Pregnant women who come into close contact with sheep or cows during lambing and calving are advised that they may risk their own health and that of their unborn child from infections that such animals can carry.
The annual advice comes from both the Department of Agriculture, Environment and Rural Affairs (DAERA) and the Health and Safety Executive NI (HSENI).
Northern Ireland’s Chief Medical Officer, Dr Michael McBride, said that although reports of these infections are extremely rare, it is important that pregnant women are aware of the risks and take appropriate precautions.
"It is also important to note that these risks are not confined to the spring, when the majority of lambs are born, and the risks are not associated only with sheep: cows and goats that have recently given birth can also carry similar infections."
To minimise the risk of infection, pregnant women should:
- Not help ewes to lamb, or provide assistance to a cow that is calving or a nanny goat that is kidding.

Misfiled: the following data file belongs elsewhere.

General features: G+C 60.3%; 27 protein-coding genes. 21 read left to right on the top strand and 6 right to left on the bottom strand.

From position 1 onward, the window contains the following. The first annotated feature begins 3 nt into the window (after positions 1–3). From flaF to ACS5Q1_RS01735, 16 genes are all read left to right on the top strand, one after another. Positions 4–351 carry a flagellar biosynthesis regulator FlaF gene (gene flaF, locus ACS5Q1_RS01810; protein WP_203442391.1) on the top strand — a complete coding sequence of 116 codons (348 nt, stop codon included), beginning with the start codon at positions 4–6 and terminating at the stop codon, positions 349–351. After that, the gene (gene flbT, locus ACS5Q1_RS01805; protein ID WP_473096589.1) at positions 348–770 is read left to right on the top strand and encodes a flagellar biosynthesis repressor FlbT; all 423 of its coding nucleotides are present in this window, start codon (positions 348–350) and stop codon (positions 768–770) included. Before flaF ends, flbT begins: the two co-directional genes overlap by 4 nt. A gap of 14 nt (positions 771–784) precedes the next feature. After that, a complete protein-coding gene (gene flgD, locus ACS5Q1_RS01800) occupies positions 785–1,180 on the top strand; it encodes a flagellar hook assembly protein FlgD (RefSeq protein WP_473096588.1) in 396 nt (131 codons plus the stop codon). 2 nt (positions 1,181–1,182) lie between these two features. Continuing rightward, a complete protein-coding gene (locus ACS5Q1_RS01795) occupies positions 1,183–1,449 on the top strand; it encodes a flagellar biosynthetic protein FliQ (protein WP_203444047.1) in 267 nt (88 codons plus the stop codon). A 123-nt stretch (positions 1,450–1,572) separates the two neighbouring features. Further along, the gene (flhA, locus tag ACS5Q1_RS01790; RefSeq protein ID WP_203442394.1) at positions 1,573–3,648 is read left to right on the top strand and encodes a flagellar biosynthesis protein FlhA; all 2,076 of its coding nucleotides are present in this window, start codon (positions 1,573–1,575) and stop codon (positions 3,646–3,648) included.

- Avoid contact with aborted or new-born lambs, calves or kids or with the afterbirth, birthing fluids or materials (e.g. bedding) contaminated by such birth products.
- Avoid handling (including washing) clothing, boots or any materials that may have come into contact with animals that have recently given birth, their young or afterbirths. Potentially contaminated clothing will be safe to handle after being washed on a hot cycle
- Ensure contacts or partners who have attended lambing ewes or other animals giving birth take appropriate health and hygiene precautions, including the wearing of personal protective equipment and clothing and adequate washing to remove any potential contamination.
Pregnant women are being advised to seek medical advice if they experience fever or flu-like symptoms, or if they are concerned that they could have acquired infection from a farm environment.
Farmers and livestock keepers have a responsibility to minimise the risks to pregnant women, including members of their family, the public and professional staff visiting farms, according to the HSENI.